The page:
As we all know times are changing and the recruitment and candidate market place is changing with it. Candidates no longer submit hand-written, hard copy resumes; they don’t always interview face-to-face. No-one expects a job for life these days; candidates have a wealth of job search information resources available to them on the Internet and they can apply for jobs at the click of a button.
These changes to the recruiting and job seeking landscape are beginning to filter through to the resume short-listing process, which must adapt to suit the modern marketplace. For example, where once a candidate who changed jobs twice in a decade might have seemed unstable, in the modern age this might be the norm and could even constitute a long tenure. So, I thought it would be a good time to take stock five of the key resume red flags and update them to ensure they are in line with the modern age.
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Performance within groups typically does not just happen.
For a group to really perform well, it needs practice. The group needs to understand the best way to organize itself for performance.
This concept is commonly understood by sports teams and the military. They clearly see the need to give groups opportunities to practice. Boot Camp for the military and pre-season workouts for sports teams are the norm.
It’s interesting to note in business that there is far less interest or appreciation of group development and the need for practice. Team practice, for the most part, is not factored into the business or corporate world. We form groups in business and march them into the corporate battle zone expecting them to perform and when they fail we are surprised.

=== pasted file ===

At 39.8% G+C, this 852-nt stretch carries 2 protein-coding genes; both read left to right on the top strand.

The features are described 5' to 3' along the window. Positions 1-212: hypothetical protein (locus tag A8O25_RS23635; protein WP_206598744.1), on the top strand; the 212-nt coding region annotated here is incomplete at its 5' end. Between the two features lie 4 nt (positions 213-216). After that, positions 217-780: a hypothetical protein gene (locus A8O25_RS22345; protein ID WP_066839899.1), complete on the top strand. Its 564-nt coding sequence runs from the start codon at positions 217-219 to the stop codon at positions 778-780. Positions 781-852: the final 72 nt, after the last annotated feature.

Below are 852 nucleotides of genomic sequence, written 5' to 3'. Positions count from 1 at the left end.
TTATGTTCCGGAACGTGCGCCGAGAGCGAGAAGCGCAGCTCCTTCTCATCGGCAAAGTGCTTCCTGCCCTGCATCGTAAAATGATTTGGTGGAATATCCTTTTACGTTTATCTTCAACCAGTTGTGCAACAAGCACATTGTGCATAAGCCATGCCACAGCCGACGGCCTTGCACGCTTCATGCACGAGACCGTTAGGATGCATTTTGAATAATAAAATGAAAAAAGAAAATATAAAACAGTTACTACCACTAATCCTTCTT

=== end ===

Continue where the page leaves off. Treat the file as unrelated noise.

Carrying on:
There are an estimated 80 million young Americans who belong to the so-called millennial generation, roughly ages 18 to 35. By next year, they are expected to comprise 36% of the U.S. workforce, and by 2020, millennials will be nearly half of all workers.
While millennials are the most educated and culturally diverse of any generation before them, they’re also notorious job-hoppers who dislike bureaucracy and distrust traditional hierarchies—leaving many business leaders scratching their heads. What motivates this rising cohort? How do you keep them engaged, earn their trust and get the most out them? Leadership and millennial experts weighed in with a few surprising—and surprisingly easy—ways to inspire millennial workers.
Let’s face it. The economy is still a mess and people aren’t finding jobs fast enough.
Given this fact, there are a lot of people looking to place the blame for these developments. And has been the case for the last several years, many are focusing on employment screening and background checks. I won’t say that all who oppose background check are flat out wrong in every instance, but all too frequently they rely on myths, misconceptions and urban legends to support their arguments.
Here is my list of the most commonly held misconceptions about employment background checks:
Reasons for the heightened use of temps, contractors and the like begin with the shaky business climate. Despite growth and profits, companies have been loath to hire full-time and part-time staff in case the economy suddenly tanks again.
Using temporary workers at the start of a recovery is nothing new. But other factors behind the contingent expansion are less tied to the business cycle. These include cost-savings. Although contractor fees can exceed the hourly wage of a regular employee, especially in the United States where employer-provided health care is standard, the total compensation of a regular employee typically exceeds that of contingents.